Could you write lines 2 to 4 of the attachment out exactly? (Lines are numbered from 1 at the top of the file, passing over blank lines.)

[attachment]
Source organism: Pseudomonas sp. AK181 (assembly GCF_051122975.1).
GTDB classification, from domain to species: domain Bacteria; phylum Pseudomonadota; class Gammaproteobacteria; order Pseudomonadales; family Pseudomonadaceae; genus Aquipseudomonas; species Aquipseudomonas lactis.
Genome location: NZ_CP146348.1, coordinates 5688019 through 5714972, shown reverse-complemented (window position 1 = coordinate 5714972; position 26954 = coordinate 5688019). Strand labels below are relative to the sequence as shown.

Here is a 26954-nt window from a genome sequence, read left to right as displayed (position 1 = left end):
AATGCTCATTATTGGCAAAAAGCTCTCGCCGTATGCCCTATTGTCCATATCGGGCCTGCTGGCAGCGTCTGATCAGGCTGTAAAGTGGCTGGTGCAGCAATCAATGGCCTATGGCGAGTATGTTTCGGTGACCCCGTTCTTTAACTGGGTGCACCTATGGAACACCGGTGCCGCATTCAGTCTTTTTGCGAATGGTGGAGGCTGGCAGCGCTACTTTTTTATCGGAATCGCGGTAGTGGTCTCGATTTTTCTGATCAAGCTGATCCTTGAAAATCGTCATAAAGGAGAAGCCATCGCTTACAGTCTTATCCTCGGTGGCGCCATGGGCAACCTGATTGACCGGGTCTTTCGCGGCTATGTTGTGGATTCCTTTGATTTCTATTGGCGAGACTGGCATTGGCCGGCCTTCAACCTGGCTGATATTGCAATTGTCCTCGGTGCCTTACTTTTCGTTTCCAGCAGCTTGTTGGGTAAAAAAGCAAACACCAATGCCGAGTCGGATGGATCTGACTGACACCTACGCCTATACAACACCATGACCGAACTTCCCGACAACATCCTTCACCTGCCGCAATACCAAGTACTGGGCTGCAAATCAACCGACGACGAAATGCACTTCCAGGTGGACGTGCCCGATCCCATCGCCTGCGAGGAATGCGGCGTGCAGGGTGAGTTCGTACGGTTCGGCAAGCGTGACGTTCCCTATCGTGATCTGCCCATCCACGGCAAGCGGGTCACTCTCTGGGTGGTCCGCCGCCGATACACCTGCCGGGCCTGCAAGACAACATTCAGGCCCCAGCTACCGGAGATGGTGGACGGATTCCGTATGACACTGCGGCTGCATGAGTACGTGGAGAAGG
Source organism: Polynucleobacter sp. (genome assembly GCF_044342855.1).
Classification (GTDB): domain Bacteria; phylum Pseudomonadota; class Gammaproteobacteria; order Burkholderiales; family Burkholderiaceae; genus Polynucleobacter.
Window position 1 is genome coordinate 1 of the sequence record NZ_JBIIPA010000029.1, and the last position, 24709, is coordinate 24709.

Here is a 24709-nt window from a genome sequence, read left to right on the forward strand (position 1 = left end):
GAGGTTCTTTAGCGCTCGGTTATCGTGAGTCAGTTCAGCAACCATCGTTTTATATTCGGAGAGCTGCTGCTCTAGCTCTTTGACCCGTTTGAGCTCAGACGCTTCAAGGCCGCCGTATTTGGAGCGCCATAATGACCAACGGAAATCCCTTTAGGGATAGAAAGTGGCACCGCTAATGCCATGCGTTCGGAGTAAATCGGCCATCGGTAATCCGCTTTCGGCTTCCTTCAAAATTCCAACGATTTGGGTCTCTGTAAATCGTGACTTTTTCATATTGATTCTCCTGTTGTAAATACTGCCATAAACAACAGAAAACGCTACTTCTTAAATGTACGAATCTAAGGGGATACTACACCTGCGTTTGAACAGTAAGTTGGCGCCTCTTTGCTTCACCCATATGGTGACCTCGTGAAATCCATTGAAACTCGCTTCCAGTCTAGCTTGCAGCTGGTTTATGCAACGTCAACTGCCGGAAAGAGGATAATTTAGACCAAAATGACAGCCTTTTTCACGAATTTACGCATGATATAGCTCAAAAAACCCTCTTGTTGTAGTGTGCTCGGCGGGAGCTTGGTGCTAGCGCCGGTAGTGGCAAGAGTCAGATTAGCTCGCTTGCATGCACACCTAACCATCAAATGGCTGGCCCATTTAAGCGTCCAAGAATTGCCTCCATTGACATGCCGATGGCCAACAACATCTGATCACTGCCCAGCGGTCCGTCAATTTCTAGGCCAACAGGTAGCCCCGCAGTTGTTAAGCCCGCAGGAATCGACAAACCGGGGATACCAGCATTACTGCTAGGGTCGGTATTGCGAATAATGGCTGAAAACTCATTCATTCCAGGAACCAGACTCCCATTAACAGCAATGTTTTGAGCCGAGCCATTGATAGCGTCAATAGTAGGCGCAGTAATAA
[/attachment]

GTDB classification, from domain to species: domain Bacteria; phylum Pseudomonadota; class Gammaproteobacteria; order Pseudomonadales; family Pseudomonadaceae; genus Aquipseudomonas; species Aquipseudomonas lactis.
Genome location: NZ_CP146348.1, coordinates 5688019 through 5714972, shown reverse-complemented (window position 1 = coordinate 5714972; position 26954 = coordinate 5688019). Strand labels below are relative to the sequence as shown.

Here is a 26954-nt window from a genome sequence, read left to right as displayed (position 1 = left end):